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I have some piecewise linear (not necessarily continuous) functions (also, in case it matters, in my specific case 'a' is larger than 0 in all functions). Is every the composition of those functions again a piecewise linear (not necessarily continuous) function?

If yes, how about the slightly more complicated scenario. The functions are still piecewise, but now the pieces are not ideal linear functions anymore but include a small amount of 'noise': f(x)= a*x+b+randomNoise (randomNoise is different for every call to f(), but always smaller than a). Is the composition of such functions again a piecewise linear function of the form f(x)= a*x+b+randomNoise for all pieces?

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up vote 3 down vote accepted

Yes, the composition of piecewise linear functions is piecewise linear.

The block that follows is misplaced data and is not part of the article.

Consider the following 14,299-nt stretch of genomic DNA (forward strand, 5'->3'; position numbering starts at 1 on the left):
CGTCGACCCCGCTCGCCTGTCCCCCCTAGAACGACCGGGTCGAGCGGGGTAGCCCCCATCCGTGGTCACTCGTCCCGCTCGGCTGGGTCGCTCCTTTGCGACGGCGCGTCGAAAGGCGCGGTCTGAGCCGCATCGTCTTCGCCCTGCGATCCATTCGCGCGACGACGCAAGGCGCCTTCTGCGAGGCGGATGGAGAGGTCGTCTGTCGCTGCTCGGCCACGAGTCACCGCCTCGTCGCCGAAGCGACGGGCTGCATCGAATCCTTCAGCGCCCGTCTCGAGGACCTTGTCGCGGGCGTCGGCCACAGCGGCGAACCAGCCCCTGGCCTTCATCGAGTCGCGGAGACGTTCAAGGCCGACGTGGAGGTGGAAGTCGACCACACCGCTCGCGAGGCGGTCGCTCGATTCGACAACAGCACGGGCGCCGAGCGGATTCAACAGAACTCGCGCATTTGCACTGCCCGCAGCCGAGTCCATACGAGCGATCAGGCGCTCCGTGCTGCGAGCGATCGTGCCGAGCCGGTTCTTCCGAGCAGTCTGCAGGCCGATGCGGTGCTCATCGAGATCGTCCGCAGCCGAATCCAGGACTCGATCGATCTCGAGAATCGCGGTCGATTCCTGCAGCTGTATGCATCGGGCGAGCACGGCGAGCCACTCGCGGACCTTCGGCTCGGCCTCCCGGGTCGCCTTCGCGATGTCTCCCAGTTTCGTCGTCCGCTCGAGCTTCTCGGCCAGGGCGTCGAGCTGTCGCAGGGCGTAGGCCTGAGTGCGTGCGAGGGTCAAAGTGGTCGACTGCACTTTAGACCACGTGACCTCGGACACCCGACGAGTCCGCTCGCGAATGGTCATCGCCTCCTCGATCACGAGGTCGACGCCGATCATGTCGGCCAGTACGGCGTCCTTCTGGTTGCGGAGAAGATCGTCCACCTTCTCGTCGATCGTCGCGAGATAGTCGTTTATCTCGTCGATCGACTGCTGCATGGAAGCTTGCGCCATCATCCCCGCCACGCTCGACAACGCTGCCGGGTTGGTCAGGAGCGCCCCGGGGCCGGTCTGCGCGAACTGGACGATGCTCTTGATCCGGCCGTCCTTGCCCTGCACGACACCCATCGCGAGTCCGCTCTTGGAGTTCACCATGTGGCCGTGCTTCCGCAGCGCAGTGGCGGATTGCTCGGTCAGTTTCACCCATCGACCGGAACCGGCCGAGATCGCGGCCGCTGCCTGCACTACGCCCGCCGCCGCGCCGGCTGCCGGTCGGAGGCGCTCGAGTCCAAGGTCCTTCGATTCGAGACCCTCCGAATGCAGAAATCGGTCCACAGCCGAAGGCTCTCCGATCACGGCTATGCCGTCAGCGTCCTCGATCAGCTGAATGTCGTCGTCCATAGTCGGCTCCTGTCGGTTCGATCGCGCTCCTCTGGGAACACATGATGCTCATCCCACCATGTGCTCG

However, your "linear plus random noise" class is not closed under composition, at least under reasonable standard assumptions about what "random noise" is allowed to look like. Consider

$$f(x) = \max(0,x) + 0\cdot\mathit{noise} $$ $$g(x) = 0 + 1\cdot\mathit{noise} $$

Then $f(g(x))$ is $0$ plus some one-sided noise, which probably isn't what you were expecting to get.

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In my case, all 'a' are larger than 0 and all noise is larger than 0 but smaller than 'a'. Does this change things (the example you give can not happen in my case) ? – user10399 Jul 27 '12 at 1:46
@user10399: The inner noise will still behave "strangely" around the junction points in the outer function. It is possible (perhaps even plausible) that this strangeness will not be pronounced enough to upset things for whatever application you have in mind, but (naturally) that depends on what the application actually is -- as well as on what kind of noise we're talking about in the first place. – Henning Makholm Jul 27 '12 at 2:01

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